UCLA Bruins forward Jalen Hill went on his Instagram account and posted a six-minute video to announce his retirement from the game of basketball. The 6’10” junior cited his depression and anxiety as to why he took time away from the team since January.
“I just had to distance myself because the headspace I was in, it was damaging the team,” Hill freely expressed in the clip. “So I didn’t want to restrict them from achieving their goals, too.” In his absence, the Bruins made a valiant run in the 2021 NCAA Men’s basketball tournament and arrived as far as the Final Four before losing the tourney’s eventual runner-up, the Gonzaga Bulldogs.
Four years ago, Hill was one of three UCLA basketball players involved in an overseas shoplifting scandal that almost had the trio facing heavy time in a Chinese prison. Eventually, then-President Donald Trump got involved and alleged that he played a role in the men’s release from China. But shortly after that episode, Hill says he started experiencing bouts of anxiety and depression.
He shared that his mental health suffered more with the events surrounding the COVID-19 pandemic but pushed through 14 games in the 2020-2021 season before he had to step away and focus on himself. “Like, I never felt this happy before in my life,” Hill said. “Like, I just wake up and I’m just happy to be alive and it sounds crazy to say, but it’s just true and I’ve never felt like this in my life, and it was hard to me to go back to the team when I was trying to go back to a past life when I was trying to live up to somebody’s expectations of me, trying to live up to somebody’s perception of how my life should be instead of just being who I am.”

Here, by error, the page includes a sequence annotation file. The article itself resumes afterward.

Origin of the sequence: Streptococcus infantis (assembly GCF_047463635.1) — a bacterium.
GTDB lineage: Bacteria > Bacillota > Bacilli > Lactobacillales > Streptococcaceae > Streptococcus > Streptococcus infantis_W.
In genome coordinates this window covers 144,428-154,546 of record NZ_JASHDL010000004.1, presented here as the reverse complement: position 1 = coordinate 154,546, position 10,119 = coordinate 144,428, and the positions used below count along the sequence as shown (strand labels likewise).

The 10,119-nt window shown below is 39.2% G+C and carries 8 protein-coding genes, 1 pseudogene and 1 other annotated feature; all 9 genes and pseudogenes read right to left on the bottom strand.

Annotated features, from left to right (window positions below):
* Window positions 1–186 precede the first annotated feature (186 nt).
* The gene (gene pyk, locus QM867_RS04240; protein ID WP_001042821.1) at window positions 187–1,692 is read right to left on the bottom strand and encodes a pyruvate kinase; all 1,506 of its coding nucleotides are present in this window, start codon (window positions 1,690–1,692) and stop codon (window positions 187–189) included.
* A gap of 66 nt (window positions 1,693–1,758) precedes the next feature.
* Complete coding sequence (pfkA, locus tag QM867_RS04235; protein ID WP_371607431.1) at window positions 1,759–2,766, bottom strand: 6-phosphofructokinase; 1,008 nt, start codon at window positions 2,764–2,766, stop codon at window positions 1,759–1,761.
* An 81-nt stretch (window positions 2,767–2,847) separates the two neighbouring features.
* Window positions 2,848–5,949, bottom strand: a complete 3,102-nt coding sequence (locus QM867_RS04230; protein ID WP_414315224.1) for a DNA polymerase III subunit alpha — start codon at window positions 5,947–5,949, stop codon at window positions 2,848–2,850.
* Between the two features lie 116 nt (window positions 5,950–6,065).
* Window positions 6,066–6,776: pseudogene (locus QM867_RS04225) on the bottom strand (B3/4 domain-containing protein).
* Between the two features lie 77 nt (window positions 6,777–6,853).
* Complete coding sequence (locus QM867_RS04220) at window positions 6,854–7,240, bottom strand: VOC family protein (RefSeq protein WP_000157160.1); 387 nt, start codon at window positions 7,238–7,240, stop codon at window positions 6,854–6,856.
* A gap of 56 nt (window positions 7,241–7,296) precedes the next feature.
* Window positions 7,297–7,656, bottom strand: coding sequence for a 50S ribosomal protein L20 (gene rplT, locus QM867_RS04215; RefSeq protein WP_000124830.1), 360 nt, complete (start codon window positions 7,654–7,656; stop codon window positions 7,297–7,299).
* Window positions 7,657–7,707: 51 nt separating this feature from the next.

He continued, “That’s the greatest gift you could ever give to anybody is just being who you are and I was doing stuff that was not me, so when I figured out that I couldn’t really go back, especially all the good stuff that’s been happening to me recently.”
According to the Los Angeles Times, with Hill’s departure from the team, a scholarship slot has accordingly opened up, and a graduate transfer student could fill it. But for Hill, he has left that life behind and wants to be a sounding board for others who think they are alone in their mental health struggles, too.
“For the people that have anxiety and depression problems, feel free to hit me up if you don’t have anybody else to talk to,” he offered to his viewers. “I ain’t saying I have everything figured out — I don’t have the keys or nothing like that — but I’ve for sure been through it and I do have some wisdom on all the mental health problems.”